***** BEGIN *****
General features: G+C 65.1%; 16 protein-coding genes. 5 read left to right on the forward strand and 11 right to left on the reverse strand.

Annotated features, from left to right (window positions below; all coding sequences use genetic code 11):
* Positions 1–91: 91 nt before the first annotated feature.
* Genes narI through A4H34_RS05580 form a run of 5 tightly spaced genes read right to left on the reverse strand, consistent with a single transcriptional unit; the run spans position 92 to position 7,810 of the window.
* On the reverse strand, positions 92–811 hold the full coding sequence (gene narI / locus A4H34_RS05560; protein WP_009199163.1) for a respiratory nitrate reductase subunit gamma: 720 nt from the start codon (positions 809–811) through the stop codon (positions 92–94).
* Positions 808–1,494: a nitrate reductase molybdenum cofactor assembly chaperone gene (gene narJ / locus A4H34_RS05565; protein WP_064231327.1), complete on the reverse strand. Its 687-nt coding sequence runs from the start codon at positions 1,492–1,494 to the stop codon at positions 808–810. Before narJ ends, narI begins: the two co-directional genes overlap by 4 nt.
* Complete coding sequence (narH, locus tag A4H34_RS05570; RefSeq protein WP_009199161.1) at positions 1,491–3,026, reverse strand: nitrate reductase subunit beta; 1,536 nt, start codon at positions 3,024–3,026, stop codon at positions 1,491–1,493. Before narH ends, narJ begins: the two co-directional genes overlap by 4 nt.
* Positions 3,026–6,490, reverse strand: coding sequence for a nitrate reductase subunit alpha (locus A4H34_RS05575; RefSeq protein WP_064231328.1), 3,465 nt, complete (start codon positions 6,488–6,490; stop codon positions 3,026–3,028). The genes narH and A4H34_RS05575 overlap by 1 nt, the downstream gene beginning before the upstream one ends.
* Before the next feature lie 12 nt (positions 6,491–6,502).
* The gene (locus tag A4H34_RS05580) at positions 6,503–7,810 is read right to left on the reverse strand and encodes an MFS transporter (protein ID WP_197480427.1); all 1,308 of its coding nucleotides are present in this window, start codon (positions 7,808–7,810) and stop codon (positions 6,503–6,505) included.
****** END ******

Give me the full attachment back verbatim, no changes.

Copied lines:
General features: G+C 65.1%; 16 protein-coding genes. 5 read left to right on the forward strand and 11 right to left on the reverse strand.

Annotated features, from left to right (window positions below; all coding sequences use genetic code 11):
* Positions 1–91: 91 nt before the first annotated feature.
* Genes narI through A4H34_RS05580 form a run of 5 tightly spaced genes read right to left on the reverse strand, consistent with a single transcriptional unit; the run spans position 92 to position 7,810 of the window.
* On the reverse strand, positions 92–811 hold the full coding sequence (gene narI / locus A4H34_RS05560; protein WP_009199163.1) for a respiratory nitrate reductase subunit gamma: 720 nt from the start codon (positions 809–811) through the stop codon (positions 92–94).
* Positions 808–1,494: a nitrate reductase molybdenum cofactor assembly chaperone gene (gene narJ / locus A4H34_RS05565; protein WP_064231327.1), complete on the reverse strand. Its 687-nt coding sequence runs from the start codon at positions 1,492–1,494 to the stop codon at positions 808–810. Before narJ ends, narI begins: the two co-directional genes overlap by 4 nt.
* Complete coding sequence (narH, locus tag A4H34_RS05570; RefSeq protein WP_009199161.1) at positions 1,491–3,026, reverse strand: nitrate reductase subunit beta; 1,536 nt, start codon at positions 3,024–3,026, stop codon at positions 1,491–1,493. Before narH ends, narJ begins: the two co-directional genes overlap by 4 nt.
* Positions 3,026–6,490, reverse strand: coding sequence for a nitrate reductase subunit alpha (locus A4H34_RS05575; RefSeq protein WP_064231328.1), 3,465 nt, complete (start codon positions 6,488–6,490; stop codon positions 3,026–3,028). The genes narH and A4H34_RS05575 overlap by 1 nt, the downstream gene beginning before the upstream one ends.
* Before the next feature lie 12 nt (positions 6,491–6,502).
* The gene (locus tag A4H34_RS05580) at positions 6,503–7,810 is read right to left on the reverse strand and encodes an MFS transporter (protein ID WP_197480427.1); all 1,308 of its coding nucleotides are present in this window, start codon (positions 7,808–7,810) and stop codon (positions 6,503–6,505) included.